As I’m thinking that we may be one of the unlucky 5%, we veer left on the dirt road and there they are — a hefty, wooly bull, possibly 2,000 pounds, and four smaller cows, just a few steps from our vehicle. They saunter across the road, hardly acknowledging our presence.
“His harem,” says Carroll, as he brings the bio-fuel, open-air Hummer to a halt. “They have a cute and cuddly look that gives visitors the sense that they are harmless and approachable…” but their demeanor can change quickly.
“The biggest misconception that visitors have is that bison are slow, lumbering animals, but they can run up to 35 miles an hour and are very agile,” Caroll continued. “Humans can’t outrun them when bison decide to defend themselves from what they perceive as a threat.”
We arrived in Avalon, the island’s only town, 24 hours earlier on Catalina Express, the ferry from Dana Point. Much of the one-hour cruise took us through heavy fog, but about 20 minutes before arrival, the island’s rugged mountains appeared through the soupy haze like the culmination of a magic trick.
After disembarking, we wheeled our luggage to the end of Crescent Avenue and the recently renovated Bellanca Hotel. The 40-room boutique hotel received a nearly $4 million renovation in 2020 that created a contemporary nautical vibe with its rooftop sun deck, jaunty umbrellas and nautical-flag tables.
From this perch, guests can observe arriving cruise ships, sailboats anchored in the crescent-shaped harbor, the picture-postcard hills to the southeast and pedestrian traffic that flows from the ferry terminal all the way to the Casino and beyond to Descanso Beach.
While we could linger here, there are things to see and do, like our meet-up with the bison.
These five American bison are descendants of a few that were imported to Catalina in the 1920s for film-making purposes but were never deported. The herd is maintained by the Catalina Island Conservancy at no more than a manageable 150. There has been only one birth in several years.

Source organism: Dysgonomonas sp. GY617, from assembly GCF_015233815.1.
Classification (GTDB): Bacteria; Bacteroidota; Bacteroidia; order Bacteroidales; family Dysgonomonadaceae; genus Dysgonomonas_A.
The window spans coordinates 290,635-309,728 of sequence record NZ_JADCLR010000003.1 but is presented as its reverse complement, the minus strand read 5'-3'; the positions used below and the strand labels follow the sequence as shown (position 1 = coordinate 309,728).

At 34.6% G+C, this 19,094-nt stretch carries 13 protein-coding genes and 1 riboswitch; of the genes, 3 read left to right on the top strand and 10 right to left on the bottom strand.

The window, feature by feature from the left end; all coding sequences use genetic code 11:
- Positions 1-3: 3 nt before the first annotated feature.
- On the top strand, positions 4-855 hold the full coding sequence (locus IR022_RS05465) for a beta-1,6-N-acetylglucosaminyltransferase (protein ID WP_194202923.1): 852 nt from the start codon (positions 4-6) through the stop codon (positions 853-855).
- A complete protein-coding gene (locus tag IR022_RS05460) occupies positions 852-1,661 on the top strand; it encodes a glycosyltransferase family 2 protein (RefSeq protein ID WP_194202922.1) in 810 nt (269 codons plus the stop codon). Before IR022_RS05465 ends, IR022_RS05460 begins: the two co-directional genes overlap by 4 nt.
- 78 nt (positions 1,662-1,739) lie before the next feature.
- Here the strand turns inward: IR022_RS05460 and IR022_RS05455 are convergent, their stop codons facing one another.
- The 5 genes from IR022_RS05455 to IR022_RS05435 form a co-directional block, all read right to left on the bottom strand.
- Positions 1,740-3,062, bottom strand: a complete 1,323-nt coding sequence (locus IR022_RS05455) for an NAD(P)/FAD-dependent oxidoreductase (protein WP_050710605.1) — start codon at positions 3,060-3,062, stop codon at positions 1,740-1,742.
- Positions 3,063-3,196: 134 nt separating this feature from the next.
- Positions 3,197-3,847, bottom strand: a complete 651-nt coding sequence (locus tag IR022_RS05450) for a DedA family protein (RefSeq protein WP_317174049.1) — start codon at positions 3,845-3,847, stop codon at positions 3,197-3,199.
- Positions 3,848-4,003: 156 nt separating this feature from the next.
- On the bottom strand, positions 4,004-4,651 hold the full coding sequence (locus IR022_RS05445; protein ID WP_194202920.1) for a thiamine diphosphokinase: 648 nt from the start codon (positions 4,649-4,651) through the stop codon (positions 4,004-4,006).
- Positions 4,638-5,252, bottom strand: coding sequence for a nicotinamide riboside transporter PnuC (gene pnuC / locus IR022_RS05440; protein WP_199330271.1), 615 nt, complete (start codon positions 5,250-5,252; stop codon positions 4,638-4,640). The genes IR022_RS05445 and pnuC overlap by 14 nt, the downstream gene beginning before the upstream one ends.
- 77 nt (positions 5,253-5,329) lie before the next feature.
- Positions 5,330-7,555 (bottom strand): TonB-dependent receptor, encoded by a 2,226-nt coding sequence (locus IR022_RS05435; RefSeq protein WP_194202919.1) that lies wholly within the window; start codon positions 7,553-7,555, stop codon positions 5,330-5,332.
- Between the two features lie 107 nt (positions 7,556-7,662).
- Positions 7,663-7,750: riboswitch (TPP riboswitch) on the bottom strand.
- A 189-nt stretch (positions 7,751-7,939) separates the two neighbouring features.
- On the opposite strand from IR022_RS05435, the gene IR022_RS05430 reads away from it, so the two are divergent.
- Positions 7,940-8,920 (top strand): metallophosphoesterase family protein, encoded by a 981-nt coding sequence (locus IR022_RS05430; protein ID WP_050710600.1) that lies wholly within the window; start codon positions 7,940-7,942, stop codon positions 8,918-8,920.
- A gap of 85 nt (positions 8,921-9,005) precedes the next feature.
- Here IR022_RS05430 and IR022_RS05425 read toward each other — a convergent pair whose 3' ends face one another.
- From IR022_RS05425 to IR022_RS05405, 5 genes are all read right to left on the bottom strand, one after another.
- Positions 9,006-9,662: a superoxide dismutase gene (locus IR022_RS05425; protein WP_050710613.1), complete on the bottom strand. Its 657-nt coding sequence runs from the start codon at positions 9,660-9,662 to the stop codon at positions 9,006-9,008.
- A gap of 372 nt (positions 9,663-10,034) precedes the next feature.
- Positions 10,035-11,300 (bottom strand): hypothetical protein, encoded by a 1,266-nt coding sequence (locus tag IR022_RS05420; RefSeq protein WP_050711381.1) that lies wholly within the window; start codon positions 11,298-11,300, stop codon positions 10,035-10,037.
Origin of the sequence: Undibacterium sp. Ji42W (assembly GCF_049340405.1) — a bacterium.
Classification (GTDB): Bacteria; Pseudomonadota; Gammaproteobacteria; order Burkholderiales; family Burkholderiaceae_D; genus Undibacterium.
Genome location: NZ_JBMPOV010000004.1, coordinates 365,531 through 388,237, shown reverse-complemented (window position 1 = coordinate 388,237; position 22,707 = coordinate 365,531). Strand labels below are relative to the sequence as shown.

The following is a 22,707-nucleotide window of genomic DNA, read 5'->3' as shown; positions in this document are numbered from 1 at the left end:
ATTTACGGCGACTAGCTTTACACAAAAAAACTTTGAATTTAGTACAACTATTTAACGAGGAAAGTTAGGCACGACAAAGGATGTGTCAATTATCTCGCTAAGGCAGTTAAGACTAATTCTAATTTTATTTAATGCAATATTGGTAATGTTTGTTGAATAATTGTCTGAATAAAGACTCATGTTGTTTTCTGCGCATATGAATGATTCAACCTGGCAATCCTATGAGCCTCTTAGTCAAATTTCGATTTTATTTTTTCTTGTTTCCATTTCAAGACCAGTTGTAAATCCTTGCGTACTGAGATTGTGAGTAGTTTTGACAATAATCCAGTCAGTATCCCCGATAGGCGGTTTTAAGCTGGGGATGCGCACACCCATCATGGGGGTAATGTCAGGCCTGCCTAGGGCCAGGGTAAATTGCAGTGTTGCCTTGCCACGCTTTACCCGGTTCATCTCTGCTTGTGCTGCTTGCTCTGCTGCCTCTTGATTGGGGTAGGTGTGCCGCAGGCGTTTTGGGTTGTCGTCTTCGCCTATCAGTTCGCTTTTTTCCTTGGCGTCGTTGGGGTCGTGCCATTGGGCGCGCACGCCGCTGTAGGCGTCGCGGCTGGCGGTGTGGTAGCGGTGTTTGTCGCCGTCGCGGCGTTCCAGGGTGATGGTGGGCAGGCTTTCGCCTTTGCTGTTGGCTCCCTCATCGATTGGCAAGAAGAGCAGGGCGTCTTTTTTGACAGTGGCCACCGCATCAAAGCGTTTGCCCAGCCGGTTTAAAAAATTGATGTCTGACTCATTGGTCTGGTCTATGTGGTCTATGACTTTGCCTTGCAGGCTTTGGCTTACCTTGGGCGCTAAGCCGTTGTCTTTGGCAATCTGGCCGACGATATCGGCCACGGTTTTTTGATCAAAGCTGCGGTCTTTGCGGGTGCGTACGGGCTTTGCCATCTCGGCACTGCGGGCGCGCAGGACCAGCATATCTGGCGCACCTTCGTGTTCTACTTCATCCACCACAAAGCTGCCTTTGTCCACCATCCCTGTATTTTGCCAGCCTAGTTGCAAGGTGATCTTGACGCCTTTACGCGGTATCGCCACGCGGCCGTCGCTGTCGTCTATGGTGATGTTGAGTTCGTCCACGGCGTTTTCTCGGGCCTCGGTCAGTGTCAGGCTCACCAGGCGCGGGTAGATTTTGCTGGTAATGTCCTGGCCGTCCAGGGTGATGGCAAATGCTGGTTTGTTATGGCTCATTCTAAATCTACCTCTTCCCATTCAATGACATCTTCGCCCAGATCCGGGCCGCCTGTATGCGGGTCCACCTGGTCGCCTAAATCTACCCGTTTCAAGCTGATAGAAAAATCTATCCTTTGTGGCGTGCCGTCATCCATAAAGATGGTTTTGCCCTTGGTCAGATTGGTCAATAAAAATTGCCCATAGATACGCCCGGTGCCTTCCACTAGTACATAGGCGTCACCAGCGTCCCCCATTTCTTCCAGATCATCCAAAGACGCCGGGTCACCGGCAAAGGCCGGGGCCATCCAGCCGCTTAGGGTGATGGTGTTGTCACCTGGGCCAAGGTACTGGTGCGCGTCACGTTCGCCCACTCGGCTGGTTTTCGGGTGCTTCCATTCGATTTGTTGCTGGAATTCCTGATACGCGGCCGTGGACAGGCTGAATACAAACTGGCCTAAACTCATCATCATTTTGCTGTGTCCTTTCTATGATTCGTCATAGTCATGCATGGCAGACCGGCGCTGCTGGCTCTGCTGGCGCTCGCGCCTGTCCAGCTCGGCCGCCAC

This is not our first trip to Catalina, but we’ve never been up and into the nearly uninhabited areas. As we bounce along in the Hummer, Carroll’s entertaining narration provides a history of the island and also points out endemic animals and native and invasive plant species.
Eventually, we reach the near-summit of Catalina’s second-highest point, Blackjack Mountain. The ocean is visible to our right and left nearly 2,000 feet below, confirming that indeed, we are sitting on a dramatic and precipitous outcropping in the Pacific.
Catalina has been inhabited for 7,000 years and has a rich history of Native American culture. The island was eventually purchased by chewing gum magnate William Wrigley in 1919, who invested millions to make it “a playground for all.”
But to assure that most of the island would remain undeveloped, Wrigley created the conservancy, which owns and manages 88% of the 74 square miles. This keeps Avalon at about 4,000 residents. About 500 people live elsewhere on the island.
Post-tour, we return to Bellanca’s restaurant and bar, the Naughty Fox, the name a nod to the island’s tiny fox, found only on Catalina. The outdoor seating is the perfect spot to watch Catalina go about its business via foot traffic, bicycle, utility vehicle and golf cart, the main mode of transport for both tourists and residents.
“The island only allows a certain number of regular cars and you have to apply for a permit,” explains Carroll during our Hummer tour. “The waiting list is about 20 years.”